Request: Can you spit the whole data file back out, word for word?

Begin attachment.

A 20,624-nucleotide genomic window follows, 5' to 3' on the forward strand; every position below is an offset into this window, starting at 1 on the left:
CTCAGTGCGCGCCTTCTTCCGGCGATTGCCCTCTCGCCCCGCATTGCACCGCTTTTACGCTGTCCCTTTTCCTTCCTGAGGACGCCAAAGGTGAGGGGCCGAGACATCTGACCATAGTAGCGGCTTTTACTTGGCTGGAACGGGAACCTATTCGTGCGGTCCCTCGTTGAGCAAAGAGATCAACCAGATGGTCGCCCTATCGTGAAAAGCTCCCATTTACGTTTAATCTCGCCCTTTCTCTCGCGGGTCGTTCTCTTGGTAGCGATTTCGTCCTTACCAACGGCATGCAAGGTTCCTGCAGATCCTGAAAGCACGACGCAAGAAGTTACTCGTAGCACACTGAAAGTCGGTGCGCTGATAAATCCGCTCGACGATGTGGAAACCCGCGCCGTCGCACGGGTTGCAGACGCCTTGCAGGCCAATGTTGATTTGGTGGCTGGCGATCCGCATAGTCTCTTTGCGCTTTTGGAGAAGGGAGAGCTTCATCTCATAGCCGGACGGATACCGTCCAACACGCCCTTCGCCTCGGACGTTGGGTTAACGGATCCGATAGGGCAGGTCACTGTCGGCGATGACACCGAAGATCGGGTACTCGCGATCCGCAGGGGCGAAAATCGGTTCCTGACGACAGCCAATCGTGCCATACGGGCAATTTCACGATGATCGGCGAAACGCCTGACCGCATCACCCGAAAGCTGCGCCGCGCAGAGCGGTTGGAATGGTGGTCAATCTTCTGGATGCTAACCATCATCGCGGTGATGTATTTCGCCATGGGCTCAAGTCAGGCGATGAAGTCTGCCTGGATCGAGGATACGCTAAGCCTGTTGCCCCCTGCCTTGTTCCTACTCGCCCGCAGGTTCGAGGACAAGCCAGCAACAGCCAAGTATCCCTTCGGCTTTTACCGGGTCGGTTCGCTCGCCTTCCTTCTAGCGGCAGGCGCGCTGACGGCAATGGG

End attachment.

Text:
A 20,624-nucleotide genomic window follows, 5' to 3' on the forward strand; every position below is an offset into this window, starting at 1 on the left:
CTCAGTGCGCGCCTTCTTCCGGCGATTGCCCTCTCGCCCCGCATTGCACCGCTTTTACGCTGTCCCTTTTCCTTCCTGAGGACGCCAAAGGTGAGGGGCCGAGACATCTGACCATAGTAGCGGCTTTTACTTGGCTGGAACGGGAACCTATTCGTGCGGTCCCTCGTTGAGCAAAGAGATCAACCAGATGGTCGCCCTATCGTGAAAAGCTCCCATTTACGTTTAATCTCGCCCTTTCTCTCGCGGGTCGTTCTCTTGGTAGCGATTTCGTCCTTACCAACGGCATGCAAGGTTCCTGCAGATCCTGAAAGCACGACGCAAGAAGTTACTCGTAGCACACTGAAAGTCGGTGCGCTGATAAATCCGCTCGACGATGTGGAAACCCGCGCCGTCGCACGGGTTGCAGACGCCTTGCAGGCCAATGTTGATTTGGTGGCTGGCGATCCGCATAGTCTCTTTGCGCTTTTGGAGAAGGGAGAGCTTCATCTCATAGCCGGACGGATACCGTCCAACACGCCCTTCGCCTCGGACGTTGGGTTAACGGATCCGATAGGGCAGGTCACTGTCGGCGATGACACCGAAGATCGGGTACTCGCGATCCGCAGGGGCGAAAATCGGTTCCTGACGACAGCCAATCGTGCCATACGGGCAATTTCACGATGATCGGCGAAACGCCTGACCGCATCACCCGAAAGCTGCGCCGCGCAGAGCGGTTGGAATGGTGGTCAATCTTCTGGATGCTAACCATCATCGCGGTGATGTATTTCGCCATGGGCTCAAGTCAGGCGATGAAGTCTGCCTGGATCGAGGATACGCTAAGCCTGTTGCCCCCTGCCTTGTTCCTACTCGCCCGCAGGTTCGAGGACAAGCCAGCAACAGCCAAGTATCCCTTCGGCTTTTACCGGGTCGGTTCGCTCGCCTTCCTTCTAGCGGCAGGCGCGCTGACGGCAATGGG